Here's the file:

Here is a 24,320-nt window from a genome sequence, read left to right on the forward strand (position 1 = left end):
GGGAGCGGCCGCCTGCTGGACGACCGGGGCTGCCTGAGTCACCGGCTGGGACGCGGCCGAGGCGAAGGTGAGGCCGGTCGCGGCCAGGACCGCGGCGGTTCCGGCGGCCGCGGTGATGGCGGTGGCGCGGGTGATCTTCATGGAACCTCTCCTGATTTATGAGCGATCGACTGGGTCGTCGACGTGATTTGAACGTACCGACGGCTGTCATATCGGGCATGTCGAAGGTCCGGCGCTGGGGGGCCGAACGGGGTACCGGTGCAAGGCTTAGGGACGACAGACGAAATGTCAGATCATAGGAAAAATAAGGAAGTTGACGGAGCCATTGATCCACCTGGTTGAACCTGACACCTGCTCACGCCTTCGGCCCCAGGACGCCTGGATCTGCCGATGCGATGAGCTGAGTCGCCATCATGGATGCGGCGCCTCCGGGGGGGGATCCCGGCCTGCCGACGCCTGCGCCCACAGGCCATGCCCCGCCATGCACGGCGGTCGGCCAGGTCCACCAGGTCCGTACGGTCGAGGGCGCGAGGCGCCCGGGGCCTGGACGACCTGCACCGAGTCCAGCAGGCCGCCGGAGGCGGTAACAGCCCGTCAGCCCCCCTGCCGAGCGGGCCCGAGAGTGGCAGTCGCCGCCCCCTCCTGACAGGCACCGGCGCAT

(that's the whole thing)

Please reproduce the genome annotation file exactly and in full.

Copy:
Here is a 24,320-nt window from a genome sequence, read left to right on the forward strand (position 1 = left end):
GGGAGCGGCCGCCTGCTGGACGACCGGGGCTGCCTGAGTCACCGGCTGGGACGCGGCCGAGGCGAAGGTGAGGCCGGTCGCGGCCAGGACCGCGGCGGTTCCGGCGGCCGCGGTGATGGCGGTGGCGCGGGTGATCTTCATGGAACCTCTCCTGATTTATGAGCGATCGACTGGGTCGTCGACGTGATTTGAACGTACCGACGGCTGTCATATCGGGCATGTCGAAGGTCCGGCGCTGGGGGGCCGAACGGGGTACCGGTGCAAGGCTTAGGGACGACAGACGAAATGTCAGATCATAGGAAAAATAAGGAAGTTGACGGAGCCATTGATCCACCTGGTTGAACCTGACACCTGCTCACGCCTTCGGCCCCAGGACGCCTGGATCTGCCGATGCGATGAGCTGAGTCGCCATCATGGATGCGGCGCCTCCGGGGGGGGATCCCGGCCTGCCGACGCCTGCGCCCACAGGCCATGCCCCGCCATGCACGGCGGTCGGCCAGGTCCACCAGGTCCGTACGGTCGAGGGCGCGAGGCGCCCGGGGCCTGGACGACCTGCACCGAGTCCAGCAGGCCGCCGGAGGCGGTAACAGCCCGTCAGCCCCCCTGCCGAGCGGGCCCGAGAGTGGCAGTCGCCGCCCCCTCCTGACAGGCACCGGCGCAT